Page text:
A little over 24 hours – this is what it took to plot Anni Dewani’s murder. Details of the plan, allegedly masterminded by husband Shrien Dewani, were revealed as the State’s first witness took the stand on Wednesday.
The trial of Xolile Mngeni, who is suffering from a brain tumour, started in the Western Cape High Court yesterday after months of delays. The witness, who cannot be named for fear of intimidation, revealed how he was part of the plan to kill Dewani – a plan which started not long after the newlyweds arrived in Cape Town.
Anni was killed on November 13, 2010, in a staged hijacking, allegedly planned by her husband.
A new name has also emerged for the first time, as the man contacted by driver Zola Tongo to carry out the hit. The State will call him as a witness. Tongo was sentenced to 18 years in prison in December after entering into a plea agreement.
In his plea agreement, Tongo said he picked Shrien and Anni Dewani up at the airport. After dropping them at the Cape Grace Hotel, Shrien asked him whether he knew a hitman who would kill a woman for R15 000.
Mngeni has been fingered as the man who fired the shot which killed Anni. On Wednesday, Mngeni pleaded not guilty to charges of kidnapping, robbery with aggravating circumstances, murder, illegal possession of a firearm and ammunition.
His lawyer, Matthews Dayimani, said they would not make any admissions and that the State had to prove all allegations, even the identity of the dead woman.
On Wednesday’s witness has been indemnified from prosecution for conspiracy to commit murder in exchange for his testimony.
The witness was employed at a Century City hotel and met Tongo in 2007, as a contractor driver transporting hotel guests.
The day before the murder, at about 4.45pm, he said Tongo came to the hotel and asked to speak privately. “He asked if I knew any hitmen and I told him I don’t have such friends, but gave him the number of Abongile. We called Abongile. Tongo was next to me. I told him that there is a gentleman who is looking for a hitman,” the witness said.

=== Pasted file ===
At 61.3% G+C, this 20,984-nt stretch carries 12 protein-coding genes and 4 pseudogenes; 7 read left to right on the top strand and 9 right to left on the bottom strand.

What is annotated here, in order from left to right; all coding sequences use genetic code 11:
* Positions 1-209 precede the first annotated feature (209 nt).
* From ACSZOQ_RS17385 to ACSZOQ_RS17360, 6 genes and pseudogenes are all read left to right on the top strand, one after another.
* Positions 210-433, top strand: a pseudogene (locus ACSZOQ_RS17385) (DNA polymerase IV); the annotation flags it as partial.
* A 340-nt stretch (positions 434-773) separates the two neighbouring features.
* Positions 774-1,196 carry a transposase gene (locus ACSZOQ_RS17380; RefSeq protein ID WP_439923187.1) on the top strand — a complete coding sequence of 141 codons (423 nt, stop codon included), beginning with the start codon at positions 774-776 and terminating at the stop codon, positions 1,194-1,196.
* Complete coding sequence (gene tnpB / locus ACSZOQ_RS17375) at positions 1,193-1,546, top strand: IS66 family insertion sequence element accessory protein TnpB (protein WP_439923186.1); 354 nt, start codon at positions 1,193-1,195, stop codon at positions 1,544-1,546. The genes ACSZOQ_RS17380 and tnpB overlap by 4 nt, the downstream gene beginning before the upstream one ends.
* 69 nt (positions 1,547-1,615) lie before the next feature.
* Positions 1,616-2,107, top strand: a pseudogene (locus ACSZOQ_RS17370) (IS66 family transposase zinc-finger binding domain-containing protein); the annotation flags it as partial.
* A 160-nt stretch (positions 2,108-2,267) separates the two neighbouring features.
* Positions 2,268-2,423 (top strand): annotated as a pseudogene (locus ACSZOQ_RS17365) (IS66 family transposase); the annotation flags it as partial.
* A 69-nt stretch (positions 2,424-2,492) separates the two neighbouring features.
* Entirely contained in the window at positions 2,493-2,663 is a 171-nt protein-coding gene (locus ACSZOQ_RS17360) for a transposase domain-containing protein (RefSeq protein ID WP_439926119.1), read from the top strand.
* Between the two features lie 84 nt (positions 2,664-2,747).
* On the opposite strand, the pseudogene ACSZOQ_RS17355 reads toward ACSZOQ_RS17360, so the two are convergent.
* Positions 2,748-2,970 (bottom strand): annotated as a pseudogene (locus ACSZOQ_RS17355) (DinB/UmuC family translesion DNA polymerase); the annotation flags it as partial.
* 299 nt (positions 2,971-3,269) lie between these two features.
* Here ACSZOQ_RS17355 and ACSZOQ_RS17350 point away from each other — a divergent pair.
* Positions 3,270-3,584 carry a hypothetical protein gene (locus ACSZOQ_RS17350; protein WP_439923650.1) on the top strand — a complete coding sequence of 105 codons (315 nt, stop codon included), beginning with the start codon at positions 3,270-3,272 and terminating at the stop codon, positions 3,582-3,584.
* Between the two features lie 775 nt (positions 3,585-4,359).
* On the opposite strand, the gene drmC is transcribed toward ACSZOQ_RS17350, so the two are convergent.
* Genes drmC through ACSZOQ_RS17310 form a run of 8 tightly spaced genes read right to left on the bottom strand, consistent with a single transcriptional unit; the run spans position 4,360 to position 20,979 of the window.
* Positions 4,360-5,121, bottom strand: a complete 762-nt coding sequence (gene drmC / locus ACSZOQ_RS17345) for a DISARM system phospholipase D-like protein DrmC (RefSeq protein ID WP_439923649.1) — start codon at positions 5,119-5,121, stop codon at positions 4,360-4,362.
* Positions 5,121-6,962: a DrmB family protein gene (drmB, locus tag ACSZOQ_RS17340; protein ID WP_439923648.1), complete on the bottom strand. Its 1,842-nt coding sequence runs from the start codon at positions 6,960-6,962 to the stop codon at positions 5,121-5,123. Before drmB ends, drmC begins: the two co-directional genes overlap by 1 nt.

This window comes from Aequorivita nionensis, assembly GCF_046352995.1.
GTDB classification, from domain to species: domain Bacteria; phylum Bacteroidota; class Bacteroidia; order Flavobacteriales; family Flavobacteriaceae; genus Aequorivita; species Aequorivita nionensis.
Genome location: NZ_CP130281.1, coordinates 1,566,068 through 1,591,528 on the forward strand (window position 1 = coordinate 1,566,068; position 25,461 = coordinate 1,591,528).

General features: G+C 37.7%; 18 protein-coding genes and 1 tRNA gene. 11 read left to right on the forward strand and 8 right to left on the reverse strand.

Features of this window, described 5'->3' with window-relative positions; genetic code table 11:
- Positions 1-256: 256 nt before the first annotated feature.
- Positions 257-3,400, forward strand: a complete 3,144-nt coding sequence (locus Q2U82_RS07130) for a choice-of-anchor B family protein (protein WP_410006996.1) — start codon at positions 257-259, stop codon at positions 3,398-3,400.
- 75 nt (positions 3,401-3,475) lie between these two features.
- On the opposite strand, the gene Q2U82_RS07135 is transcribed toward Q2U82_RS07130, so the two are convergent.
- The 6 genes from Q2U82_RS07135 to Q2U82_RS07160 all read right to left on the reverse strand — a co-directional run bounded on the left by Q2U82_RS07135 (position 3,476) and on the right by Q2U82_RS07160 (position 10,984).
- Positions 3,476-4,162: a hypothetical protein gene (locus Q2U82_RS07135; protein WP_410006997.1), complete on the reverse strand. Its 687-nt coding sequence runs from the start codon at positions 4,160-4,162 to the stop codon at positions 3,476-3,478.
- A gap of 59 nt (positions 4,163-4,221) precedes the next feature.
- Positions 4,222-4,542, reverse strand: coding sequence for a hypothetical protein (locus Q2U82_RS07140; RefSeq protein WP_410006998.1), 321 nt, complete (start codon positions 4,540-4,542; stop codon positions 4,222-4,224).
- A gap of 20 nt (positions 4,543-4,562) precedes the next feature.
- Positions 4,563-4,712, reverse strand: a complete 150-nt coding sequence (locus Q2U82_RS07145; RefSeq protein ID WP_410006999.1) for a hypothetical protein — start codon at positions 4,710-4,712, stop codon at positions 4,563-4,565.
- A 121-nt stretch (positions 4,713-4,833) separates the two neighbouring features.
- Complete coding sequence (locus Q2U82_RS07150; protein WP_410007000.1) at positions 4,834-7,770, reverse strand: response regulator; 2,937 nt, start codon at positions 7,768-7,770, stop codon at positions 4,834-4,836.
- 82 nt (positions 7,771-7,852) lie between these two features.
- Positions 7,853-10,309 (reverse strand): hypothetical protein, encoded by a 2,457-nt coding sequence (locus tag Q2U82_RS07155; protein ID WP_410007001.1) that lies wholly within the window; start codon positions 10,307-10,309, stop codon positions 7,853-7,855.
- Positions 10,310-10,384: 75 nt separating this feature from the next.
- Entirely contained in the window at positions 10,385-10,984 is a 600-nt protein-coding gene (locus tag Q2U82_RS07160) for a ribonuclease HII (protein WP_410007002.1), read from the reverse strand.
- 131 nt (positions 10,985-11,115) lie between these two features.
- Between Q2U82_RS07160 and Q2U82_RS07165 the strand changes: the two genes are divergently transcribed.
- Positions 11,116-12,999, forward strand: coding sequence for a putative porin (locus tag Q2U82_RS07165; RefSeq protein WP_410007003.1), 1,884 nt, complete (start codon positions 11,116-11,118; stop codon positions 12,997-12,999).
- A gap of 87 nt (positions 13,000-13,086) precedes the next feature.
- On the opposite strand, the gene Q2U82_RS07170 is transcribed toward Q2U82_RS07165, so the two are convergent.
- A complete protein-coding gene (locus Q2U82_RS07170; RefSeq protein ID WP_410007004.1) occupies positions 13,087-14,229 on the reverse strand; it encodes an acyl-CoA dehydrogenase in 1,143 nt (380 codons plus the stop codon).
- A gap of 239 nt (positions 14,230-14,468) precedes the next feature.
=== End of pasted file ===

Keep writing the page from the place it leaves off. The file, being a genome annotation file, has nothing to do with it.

Asked why he called Abongile, the witness said because Abongile had given him a bullet in November which he needed for a sangoma he went to see about his ill son.
The witness said Tongo spoke to Abongile at the hotel, saying he needed a hitman but could not speak over the phone. On the day of the murder, at about 10am, the witness was at home in Khayelitsha when he received a call from Abongile saying he was looking for Tongo because they were meant to meet.
Tongo later drove the witness to work for his late shift. “On the way I asked him what he needed a hitman for. He said there is a lady that needs to be killed and that it must look like a hijacking.”
He said he was the liaison between Tongo and Abongile throughout the day of the murder. At one stage Tongo’s phone was off, but he explained it was because he was at a restaurant with the couple.
“Around 8pm I received a call from Zola (Tongo) saying they were leaving the restaurant and I must inform Abongile. Before 10pm Zola said they were on their way to Gugulethu and I told Abongile,” the witness said.
He did not speak to the two men again after 10pm as he told them he was busy working. On Sunday, Abongile came to him saying he was looking for Tongo who still owed him R5 000 of the R15 000 they had agreed on for the hit. “I asked Abongile what happened but he told me not to ask any questions. ‘What needed to be done is done.’ I understood that the murder had been committed and Abongile said it was all over the news.”
The trial continues on Thursday.